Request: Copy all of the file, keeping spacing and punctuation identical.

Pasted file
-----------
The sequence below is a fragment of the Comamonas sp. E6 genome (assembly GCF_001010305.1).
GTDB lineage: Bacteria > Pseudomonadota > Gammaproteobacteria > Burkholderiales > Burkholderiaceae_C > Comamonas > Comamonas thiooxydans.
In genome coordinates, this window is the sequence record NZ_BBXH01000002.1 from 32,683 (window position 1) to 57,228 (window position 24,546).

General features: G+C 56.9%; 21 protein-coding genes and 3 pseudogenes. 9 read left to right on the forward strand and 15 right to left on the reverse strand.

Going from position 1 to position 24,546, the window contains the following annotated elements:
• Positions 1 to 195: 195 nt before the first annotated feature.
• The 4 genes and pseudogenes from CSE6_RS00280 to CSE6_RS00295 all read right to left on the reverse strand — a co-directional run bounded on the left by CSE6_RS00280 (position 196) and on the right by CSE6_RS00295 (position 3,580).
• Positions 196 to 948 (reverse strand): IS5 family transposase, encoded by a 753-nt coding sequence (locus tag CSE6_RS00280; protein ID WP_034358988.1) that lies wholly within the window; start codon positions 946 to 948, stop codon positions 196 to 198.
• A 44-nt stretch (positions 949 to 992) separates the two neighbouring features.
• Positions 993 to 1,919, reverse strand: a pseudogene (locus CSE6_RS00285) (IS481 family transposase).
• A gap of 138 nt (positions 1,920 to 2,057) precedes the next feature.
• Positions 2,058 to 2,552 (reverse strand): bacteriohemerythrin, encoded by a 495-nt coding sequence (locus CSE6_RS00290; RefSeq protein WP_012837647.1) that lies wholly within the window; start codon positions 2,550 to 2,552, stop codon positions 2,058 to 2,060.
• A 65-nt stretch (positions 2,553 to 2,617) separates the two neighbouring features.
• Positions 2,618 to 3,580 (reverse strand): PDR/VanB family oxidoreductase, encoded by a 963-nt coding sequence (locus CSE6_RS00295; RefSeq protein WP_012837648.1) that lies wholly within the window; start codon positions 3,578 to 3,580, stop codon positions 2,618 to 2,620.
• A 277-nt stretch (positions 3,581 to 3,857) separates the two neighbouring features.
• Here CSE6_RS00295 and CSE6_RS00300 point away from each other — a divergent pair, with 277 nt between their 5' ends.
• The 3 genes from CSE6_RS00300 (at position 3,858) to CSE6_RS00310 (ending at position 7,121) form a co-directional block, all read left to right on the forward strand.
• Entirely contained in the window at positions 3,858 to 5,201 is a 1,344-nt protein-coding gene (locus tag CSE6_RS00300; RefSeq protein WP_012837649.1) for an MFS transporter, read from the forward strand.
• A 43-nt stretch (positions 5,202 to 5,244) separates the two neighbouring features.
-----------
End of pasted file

The sequence below is a fragment of the Comamonas sp. E6 genome (assembly GCF_001010305.1).
GTDB lineage: Bacteria > Pseudomonadota > Gammaproteobacteria > Burkholderiales > Burkholderiaceae_C > Comamonas > Comamonas thiooxydans.
In genome coordinates, this window is the sequence record NZ_BBXH01000002.1 from 32,683 (window position 1) to 57,228 (window position 24,546).

General features: G+C 56.9%; 21 protein-coding genes and 3 pseudogenes. 9 read left to right on the forward strand and 15 right to left on the reverse strand.

Going from position 1 to position 24,546, the window contains the following annotated elements:
• Positions 1 to 195: 195 nt before the first annotated feature.
• The 4 genes and pseudogenes from CSE6_RS00280 to CSE6_RS00295 all read right to left on the reverse strand — a co-directional run bounded on the left by CSE6_RS00280 (position 196) and on the right by CSE6_RS00295 (position 3,580).
• Positions 196 to 948 (reverse strand): IS5 family transposase, encoded by a 753-nt coding sequence (locus tag CSE6_RS00280; protein ID WP_034358988.1) that lies wholly within the window; start codon positions 946 to 948, stop codon positions 196 to 198.
• A 44-nt stretch (positions 949 to 992) separates the two neighbouring features.
• Positions 993 to 1,919, reverse strand: a pseudogene (locus CSE6_RS00285) (IS481 family transposase).
• A gap of 138 nt (positions 1,920 to 2,057) precedes the next feature.
• Positions 2,058 to 2,552 (reverse strand): bacteriohemerythrin, encoded by a 495-nt coding sequence (locus CSE6_RS00290; RefSeq protein WP_012837647.1) that lies wholly within the window; start codon positions 2,550 to 2,552, stop codon positions 2,058 to 2,060.
• A 65-nt stretch (positions 2,553 to 2,617) separates the two neighbouring features.
• Positions 2,618 to 3,580 (reverse strand): PDR/VanB family oxidoreductase, encoded by a 963-nt coding sequence (locus CSE6_RS00295; RefSeq protein WP_012837648.1) that lies wholly within the window; start codon positions 3,578 to 3,580, stop codon positions 2,618 to 2,620.
• A 277-nt stretch (positions 3,581 to 3,857) separates the two neighbouring features.
• Here CSE6_RS00295 and CSE6_RS00300 point away from each other — a divergent pair, with 277 nt between their 5' ends.
• The 3 genes from CSE6_RS00300 (at position 3,858) to CSE6_RS00310 (ending at position 7,121) form a co-directional block, all read left to right on the forward strand.
• Entirely contained in the window at positions 3,858 to 5,201 is a 1,344-nt protein-coding gene (locus tag CSE6_RS00300; RefSeq protein WP_012837649.1) for an MFS transporter, read from the forward strand.
• A 43-nt stretch (positions 5,202 to 5,244) separates the two neighbouring features.